2. The Swiss Grand Prix, Berne, on 2 and 3 July.
3. The Dutch TT, Assen on 9 July.
4. The Belgian Grand Prix, Spa-Francorchamps on 17 July.
5. The Ulster Grand Prix, Belfast/Clady, on 21 August.
6. The Grand Prix of Nations, Monza, on 4 September.
No special registration is required for the championships and the titles will be awarded automatically according to the number of points obtained in each of the events, as follows: winner/10 points; 2nd place/8 points; 3rd place/7 points; 4th place/6 points; 5th place/5 points. Fastest lap recorded by a rider who finishes the race: 1 point.
Only the three best results in all the events will count.
Concerning the constructors’ championship, only the best placed machine for a particular make will score points. For example, if the 1st, 2nd and 3rd places in a race are won by machines from make “X”, the 4th place from make “Y”, make “X” will score 10 points and make “Y” 6 points.
In the event of a dead heat, the four best performances from all the events will count and then if necessary, the best five and then six performances. Should the number of races completed in a particular class be insufficient to calculate the result according to this method, then the times for the number of races in which the particular competitors have taken part, shall be added together.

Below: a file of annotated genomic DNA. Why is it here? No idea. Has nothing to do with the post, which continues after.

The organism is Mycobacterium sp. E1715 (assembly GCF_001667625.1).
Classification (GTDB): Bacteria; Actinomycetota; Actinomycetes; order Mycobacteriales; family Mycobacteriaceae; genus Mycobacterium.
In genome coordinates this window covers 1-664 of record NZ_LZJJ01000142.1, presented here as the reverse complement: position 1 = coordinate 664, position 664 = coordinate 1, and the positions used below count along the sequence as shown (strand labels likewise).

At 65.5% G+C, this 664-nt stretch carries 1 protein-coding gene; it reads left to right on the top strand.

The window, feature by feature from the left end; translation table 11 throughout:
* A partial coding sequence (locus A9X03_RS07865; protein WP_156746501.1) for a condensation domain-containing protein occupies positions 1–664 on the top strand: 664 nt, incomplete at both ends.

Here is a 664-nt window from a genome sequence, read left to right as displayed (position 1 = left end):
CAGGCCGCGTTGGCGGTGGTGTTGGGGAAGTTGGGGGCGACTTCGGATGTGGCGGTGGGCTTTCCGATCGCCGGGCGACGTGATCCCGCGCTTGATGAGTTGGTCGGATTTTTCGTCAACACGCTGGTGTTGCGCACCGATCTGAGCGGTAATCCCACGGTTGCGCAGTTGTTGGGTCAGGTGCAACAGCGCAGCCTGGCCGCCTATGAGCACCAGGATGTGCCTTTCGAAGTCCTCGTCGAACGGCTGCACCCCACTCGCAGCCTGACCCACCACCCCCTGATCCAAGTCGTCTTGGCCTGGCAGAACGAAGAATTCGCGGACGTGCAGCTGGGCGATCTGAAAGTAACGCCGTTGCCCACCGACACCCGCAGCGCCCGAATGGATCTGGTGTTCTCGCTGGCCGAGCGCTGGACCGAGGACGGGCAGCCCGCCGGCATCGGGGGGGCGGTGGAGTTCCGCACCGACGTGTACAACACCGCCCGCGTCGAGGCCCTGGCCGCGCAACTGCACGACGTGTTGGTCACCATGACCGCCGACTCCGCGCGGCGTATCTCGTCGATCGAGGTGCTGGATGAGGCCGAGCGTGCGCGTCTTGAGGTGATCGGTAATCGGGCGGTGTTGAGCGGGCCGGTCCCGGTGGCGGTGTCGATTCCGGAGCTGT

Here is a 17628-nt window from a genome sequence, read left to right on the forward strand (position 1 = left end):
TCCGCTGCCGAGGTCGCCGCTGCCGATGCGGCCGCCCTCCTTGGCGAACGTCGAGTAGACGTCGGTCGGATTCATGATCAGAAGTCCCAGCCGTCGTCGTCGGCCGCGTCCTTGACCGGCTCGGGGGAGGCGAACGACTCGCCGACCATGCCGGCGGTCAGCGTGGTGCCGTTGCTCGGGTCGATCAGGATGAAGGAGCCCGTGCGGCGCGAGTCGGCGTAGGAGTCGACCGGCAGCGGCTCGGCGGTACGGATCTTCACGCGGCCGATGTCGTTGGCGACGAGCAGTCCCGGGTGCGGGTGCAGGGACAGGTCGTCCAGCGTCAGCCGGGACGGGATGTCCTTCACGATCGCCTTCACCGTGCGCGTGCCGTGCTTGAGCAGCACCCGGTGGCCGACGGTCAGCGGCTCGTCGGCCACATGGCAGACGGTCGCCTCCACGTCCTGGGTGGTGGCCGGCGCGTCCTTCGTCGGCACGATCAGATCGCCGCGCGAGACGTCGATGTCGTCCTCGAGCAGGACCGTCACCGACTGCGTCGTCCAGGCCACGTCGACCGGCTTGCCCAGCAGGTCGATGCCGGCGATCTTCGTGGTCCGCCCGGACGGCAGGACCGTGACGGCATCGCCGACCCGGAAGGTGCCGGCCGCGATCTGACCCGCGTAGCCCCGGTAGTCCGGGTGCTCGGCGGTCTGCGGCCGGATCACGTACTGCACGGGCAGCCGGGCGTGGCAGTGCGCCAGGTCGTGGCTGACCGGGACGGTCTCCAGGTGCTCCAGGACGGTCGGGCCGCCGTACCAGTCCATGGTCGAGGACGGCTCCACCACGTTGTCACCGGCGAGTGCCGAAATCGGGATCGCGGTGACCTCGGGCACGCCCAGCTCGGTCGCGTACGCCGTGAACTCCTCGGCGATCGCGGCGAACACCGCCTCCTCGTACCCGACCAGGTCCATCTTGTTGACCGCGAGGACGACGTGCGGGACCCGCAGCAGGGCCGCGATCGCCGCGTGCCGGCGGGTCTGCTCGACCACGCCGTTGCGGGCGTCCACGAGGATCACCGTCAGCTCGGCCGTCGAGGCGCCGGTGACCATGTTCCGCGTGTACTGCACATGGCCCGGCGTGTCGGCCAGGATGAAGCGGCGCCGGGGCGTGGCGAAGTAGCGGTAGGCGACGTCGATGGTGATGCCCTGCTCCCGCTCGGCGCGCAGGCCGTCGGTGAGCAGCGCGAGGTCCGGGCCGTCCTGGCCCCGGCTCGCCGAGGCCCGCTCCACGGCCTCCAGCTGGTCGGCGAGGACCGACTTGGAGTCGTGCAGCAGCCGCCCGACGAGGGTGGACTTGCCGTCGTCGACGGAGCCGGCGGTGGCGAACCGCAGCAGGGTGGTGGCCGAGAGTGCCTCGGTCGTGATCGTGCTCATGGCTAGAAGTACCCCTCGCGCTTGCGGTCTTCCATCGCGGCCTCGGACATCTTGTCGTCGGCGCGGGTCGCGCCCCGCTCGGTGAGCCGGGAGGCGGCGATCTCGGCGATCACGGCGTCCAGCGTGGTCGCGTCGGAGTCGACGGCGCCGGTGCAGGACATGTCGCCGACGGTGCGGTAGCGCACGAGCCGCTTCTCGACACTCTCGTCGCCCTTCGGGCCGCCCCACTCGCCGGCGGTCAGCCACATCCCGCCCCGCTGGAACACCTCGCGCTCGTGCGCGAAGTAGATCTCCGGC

If the results still remain equal the title will be awarded according to the FICM international sporting committee.
The individual Champion in each class will receive:
1. The title of FICM Champion.
2. The FICM Champion armband.
3. A certificate.
The constructors’ Champion in each class will receive a certificate.”
1949: The FICM becomes the FIM
* The board composed of Messrs Haecker, Pérouse, Nortier (ISC), Watling and Loughborough met on 6 April 1949 at the end of the afternoon at the Luxembourg casino.